Political sausage of monarchy

By Jean Lowerison | Theater Review

Political power and betrayal, the place of the monarchy (and women) in 21st-century Britain, and how political sausage gets made there are a few of the subjects under discussion in Mike Bartlett’s amusing “King Charles III,” currently enjoying its local premiere through April 22 at Coronado Playhouse.

Billed as a “future history play,” this five-time 2016 Tony nominee posits that Queen Elizabeth is dead, and the crown will go to Prince Charles.

But Charles (Richard Rivera) isn’t sure he wants the job. He’d rather read about kings than be one. The day-to-day work of being king isn’t his bag – and he really doesn’t want to face all those questions from the press! As he puts it, “I am better thoughtful prince than king.”

He’s especially nonplussed when his first visitor, Prime Minister Evans (Christopher Pittman), brings a bill Parliament passed that needs Charles’ pro-forma signature. The bill limits freedom of the press, and though reporters have proven to be no great friend to him, the notion of legislating against the press’ ability to do its job rankles. Talking to Mrs. Stevens (Liza Wismer), the wily leader of the opposition, does not help. What to do?

Prince William (Andrew Williams) is ready to step in as king, if his father abdicates. (Photo by Vanessa Dinning)

When Parliament refuses to reconsider the bill, the king exercises the only power he has. He dissolves Parliament, touching off demonstrations that come close to civil war.

The next question is whether or not Charles will abdicate. Though he has admitted the job is not a good fit for him, he suddenly seems unwilling to simply let go.

(l to r) Prince Harry (Travis Rynders) and Jess (Alyssa Salter) (Photo courtesy of Vanessa Dinning)

Ready to step in is Prince William (Andrew Walters). Especially primed is his wife Kate (Julia Giolzetti), who has her own power agenda.

Prince Harry (Travis Rynders), doesn’t care who takes the throne as long as he’s not involved in any way. In fact, after a fling with commoner Jess (Alyssa Salter), he says he’d rather abdicate his standing as a royal.

Bartlett tips his hat to the Bard in many ways. Most obvious are the use of blank verse and iambic pentameter, but the influence Will’s history plays is evident, too. And the use of the ghost of Diana (Sara Jane Nash) is sheer brilliance.

Rivera, with an uncanny facial resemblance to Charles, communicates both the dogged dedication to the job at hand and the tragedy of the man appointed by happenstance.

Sandy Hotchkiss’ Camilla seems just a helpmeet in the background until William steps up to support the abdication drive. Her best line is the sniffy description of William and Kate as “the king and queen of column inches.”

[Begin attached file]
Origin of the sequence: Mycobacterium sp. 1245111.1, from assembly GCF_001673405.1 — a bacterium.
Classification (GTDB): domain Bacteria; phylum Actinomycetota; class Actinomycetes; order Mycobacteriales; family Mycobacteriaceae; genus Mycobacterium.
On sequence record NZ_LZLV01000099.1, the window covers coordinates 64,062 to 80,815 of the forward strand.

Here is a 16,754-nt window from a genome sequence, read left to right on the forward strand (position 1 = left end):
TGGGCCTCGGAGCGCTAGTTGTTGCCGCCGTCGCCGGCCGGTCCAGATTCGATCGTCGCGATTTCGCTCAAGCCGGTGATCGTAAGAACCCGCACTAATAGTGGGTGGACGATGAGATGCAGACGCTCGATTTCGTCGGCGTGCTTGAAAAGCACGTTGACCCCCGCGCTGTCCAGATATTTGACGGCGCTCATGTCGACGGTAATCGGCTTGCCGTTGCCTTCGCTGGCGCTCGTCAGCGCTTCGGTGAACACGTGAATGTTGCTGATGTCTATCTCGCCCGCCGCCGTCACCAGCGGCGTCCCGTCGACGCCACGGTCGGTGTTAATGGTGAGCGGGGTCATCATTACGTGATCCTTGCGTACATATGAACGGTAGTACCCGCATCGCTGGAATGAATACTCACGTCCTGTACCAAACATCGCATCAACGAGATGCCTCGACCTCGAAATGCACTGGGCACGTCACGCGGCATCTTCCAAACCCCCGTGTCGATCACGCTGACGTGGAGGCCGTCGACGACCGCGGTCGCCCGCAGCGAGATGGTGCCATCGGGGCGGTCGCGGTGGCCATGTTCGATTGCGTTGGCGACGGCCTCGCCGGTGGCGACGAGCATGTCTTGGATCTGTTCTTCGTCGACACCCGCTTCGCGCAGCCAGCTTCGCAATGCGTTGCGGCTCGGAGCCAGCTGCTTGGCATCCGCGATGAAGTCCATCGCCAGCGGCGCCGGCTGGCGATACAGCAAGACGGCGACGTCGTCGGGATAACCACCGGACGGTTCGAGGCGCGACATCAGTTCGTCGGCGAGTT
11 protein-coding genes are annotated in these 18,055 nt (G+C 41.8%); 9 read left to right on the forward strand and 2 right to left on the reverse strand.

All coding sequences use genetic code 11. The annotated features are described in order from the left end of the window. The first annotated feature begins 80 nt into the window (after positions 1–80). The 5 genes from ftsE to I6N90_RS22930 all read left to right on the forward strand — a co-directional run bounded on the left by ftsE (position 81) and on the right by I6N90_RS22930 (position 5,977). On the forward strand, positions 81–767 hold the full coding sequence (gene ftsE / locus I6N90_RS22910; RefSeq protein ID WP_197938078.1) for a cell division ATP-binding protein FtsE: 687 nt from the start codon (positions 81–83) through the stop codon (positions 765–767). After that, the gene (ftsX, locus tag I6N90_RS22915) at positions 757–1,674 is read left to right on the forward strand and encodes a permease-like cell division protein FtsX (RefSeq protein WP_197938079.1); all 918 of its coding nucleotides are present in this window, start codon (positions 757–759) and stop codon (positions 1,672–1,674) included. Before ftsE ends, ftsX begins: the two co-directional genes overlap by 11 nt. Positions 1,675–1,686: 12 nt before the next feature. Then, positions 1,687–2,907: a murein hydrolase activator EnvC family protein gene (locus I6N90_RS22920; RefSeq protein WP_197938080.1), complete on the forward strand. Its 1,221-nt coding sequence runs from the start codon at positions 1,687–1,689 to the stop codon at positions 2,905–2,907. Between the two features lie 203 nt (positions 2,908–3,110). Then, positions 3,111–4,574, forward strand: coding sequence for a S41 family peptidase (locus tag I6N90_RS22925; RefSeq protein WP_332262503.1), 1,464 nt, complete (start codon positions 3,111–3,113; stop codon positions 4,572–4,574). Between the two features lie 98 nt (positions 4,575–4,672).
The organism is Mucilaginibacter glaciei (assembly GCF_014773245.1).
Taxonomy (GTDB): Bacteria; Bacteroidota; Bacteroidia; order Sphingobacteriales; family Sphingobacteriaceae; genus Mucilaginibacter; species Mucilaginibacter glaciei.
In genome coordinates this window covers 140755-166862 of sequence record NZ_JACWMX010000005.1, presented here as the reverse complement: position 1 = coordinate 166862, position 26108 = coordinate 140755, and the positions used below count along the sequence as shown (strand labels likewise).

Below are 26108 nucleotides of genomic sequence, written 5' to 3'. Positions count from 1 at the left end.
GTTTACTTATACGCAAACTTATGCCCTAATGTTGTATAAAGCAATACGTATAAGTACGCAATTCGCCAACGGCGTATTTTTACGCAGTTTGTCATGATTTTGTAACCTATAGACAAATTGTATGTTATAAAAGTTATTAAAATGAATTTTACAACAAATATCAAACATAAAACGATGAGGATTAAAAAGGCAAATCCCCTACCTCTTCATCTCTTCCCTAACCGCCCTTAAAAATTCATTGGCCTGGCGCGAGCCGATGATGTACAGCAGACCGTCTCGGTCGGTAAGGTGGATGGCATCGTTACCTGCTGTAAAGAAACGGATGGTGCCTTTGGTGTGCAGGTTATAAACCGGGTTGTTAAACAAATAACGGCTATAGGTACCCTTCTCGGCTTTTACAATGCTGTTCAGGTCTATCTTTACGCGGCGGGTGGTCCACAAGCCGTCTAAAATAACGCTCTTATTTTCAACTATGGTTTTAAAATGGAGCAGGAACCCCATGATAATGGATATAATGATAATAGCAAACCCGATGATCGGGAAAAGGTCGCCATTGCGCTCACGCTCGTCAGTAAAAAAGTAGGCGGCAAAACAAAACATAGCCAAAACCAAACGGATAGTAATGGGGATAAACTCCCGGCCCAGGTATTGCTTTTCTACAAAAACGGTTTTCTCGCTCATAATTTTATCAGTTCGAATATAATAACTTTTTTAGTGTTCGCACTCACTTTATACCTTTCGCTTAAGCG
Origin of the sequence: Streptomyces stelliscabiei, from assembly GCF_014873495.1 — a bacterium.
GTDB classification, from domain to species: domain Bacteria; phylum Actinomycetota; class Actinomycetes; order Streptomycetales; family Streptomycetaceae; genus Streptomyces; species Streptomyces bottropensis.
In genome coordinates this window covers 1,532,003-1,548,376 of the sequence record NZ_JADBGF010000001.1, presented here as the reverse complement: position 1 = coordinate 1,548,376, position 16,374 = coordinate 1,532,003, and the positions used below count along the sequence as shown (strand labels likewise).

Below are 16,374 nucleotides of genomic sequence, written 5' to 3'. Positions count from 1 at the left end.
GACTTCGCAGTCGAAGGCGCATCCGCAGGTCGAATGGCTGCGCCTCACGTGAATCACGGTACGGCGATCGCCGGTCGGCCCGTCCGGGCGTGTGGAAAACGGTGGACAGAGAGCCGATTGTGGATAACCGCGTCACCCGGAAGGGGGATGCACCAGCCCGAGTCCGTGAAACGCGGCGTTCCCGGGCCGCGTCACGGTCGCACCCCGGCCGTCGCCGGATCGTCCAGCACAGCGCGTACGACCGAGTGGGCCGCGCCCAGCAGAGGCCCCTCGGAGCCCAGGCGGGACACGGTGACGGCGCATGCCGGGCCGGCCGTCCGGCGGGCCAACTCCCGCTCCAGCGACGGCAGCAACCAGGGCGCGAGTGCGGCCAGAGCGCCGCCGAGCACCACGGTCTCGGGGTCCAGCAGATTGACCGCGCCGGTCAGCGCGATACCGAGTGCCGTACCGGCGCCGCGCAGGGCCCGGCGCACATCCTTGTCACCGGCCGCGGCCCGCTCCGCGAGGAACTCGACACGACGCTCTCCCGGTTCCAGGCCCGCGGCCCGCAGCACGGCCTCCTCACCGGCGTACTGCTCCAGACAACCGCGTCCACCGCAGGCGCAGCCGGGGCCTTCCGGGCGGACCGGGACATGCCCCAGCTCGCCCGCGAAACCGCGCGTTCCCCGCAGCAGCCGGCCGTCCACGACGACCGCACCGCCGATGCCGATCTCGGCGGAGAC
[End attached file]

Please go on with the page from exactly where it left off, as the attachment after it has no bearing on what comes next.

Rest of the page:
Rynders is charming as Prince Harry, the affable rebel who both disdains the obligations of royalty and resents his second-string status on the team. He also tells Jess he wants more “TV, Doritos and curry.”

“King Charles III” is a whimsical version of what might happen after the
queen’s death. (Photo courtesy of Vanessa Dinning)

Jess is the sort of earthy, up-front type who horrifies snooty royals, and Salter plays her to the hilt.

Giolzetti is totally convincing as Kate, a lovely schemer who knows what she wants. She lists Iago among her Shakespeare credits. I would love to have seen that.

Walters’ Prince William, unlike Harry, is solid and dedicated to the job he was born to, even if it means his father must abdicate.

Wismer is excellent as Mrs. Stevens, the crafty leader of the opposition. She also surmounts the theater’s difficult acoustic problems best, to deliver her lines with clarity throughout.

Pittman’s Evans is just what you’d expect of a politician. That’s not much of a personal recommendation, but Pittman is just right as the intractable prime minister.

Mike Martin is terrific as James Reiss, Charles’ press secretary who tries in vain to control the situation.

Jacob Sampson’s set is simple and malleable enough to be easily changed by cast members. Kudos also to Chad Oakley for his fine lighting design. Lisa Burgess’ costumes are not up to her usual standard.

A very special shout-out goes to sound designer Steve Murdock, whose choice of music (including lots of Handel and Bach) actually adds to the theatrical experience. 

I don’t know what the current royals thought of this show when it opened in London in 2014, but it’s cracking good political theater. Congratulations to the Playhouse on scoring the local premiere of this absorbing play.

— Jean Lowerison is a long-standing member of the San Diego Theatre Critics Circle and can be reached at

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